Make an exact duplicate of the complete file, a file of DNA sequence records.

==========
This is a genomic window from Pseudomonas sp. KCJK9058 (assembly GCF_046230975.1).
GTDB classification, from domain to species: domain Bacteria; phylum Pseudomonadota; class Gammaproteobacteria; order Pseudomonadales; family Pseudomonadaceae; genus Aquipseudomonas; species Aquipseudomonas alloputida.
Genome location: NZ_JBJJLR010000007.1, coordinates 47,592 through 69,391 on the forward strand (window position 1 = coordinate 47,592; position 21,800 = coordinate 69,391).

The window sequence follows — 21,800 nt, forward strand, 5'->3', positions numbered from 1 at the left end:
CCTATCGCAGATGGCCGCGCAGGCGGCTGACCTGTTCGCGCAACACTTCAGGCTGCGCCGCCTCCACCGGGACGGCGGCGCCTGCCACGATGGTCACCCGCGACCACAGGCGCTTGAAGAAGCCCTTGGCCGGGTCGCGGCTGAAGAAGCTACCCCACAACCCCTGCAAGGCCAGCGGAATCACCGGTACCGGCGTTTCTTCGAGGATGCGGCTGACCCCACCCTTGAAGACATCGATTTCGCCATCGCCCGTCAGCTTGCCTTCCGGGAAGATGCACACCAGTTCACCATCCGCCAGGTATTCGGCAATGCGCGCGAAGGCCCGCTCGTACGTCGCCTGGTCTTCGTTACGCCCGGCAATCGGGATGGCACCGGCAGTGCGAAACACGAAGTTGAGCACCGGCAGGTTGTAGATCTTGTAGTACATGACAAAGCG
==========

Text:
This is a genomic window from Pseudomonas sp. KCJK9058 (assembly GCF_046230975.1).
GTDB classification, from domain to species: domain Bacteria; phylum Pseudomonadota; class Gammaproteobacteria; order Pseudomonadales; family Pseudomonadaceae; genus Aquipseudomonas; species Aquipseudomonas alloputida.
Genome location: NZ_JBJJLR010000007.1, coordinates 47,592 through 69,391 on the forward strand (window position 1 = coordinate 47,592; position 21,800 = coordinate 69,391).

The window sequence follows — 21,800 nt, forward strand, 5'->3', positions numbered from 1 at the left end:
CCTATCGCAGATGGCCGCGCAGGCGGCTGACCTGTTCGCGCAACACTTCAGGCTGCGCCGCCTCCACCGGGACGGCGGCGCCTGCCACGATGGTCACCCGCGACCACAGGCGCTTGAAGAAGCCCTTGGCCGGGTCGCGGCTGAAGAAGCTACCCCACAACCCCTGCAAGGCCAGCGGAATCACCGGTACCGGCGTTTCTTCGAGGATGCGGCTGACCCCACCCTTGAAGACATCGATTTCGCCATCGCCCGTCAGCTTGCCTTCCGGGAAGATGCACACCAGTTCACCATCCGCCAGGTATTCGGCAATGCGCGCGAAGGCCCGCTCGTACGTCGCCTGGTCTTCGTTACGCCCGGCAATCGGGATGGCACCGGCAGTGCGAAACACGAAGTTGAGCACCGGCAGGTTGTAGATCTTGTAGTACATGACAAAGCG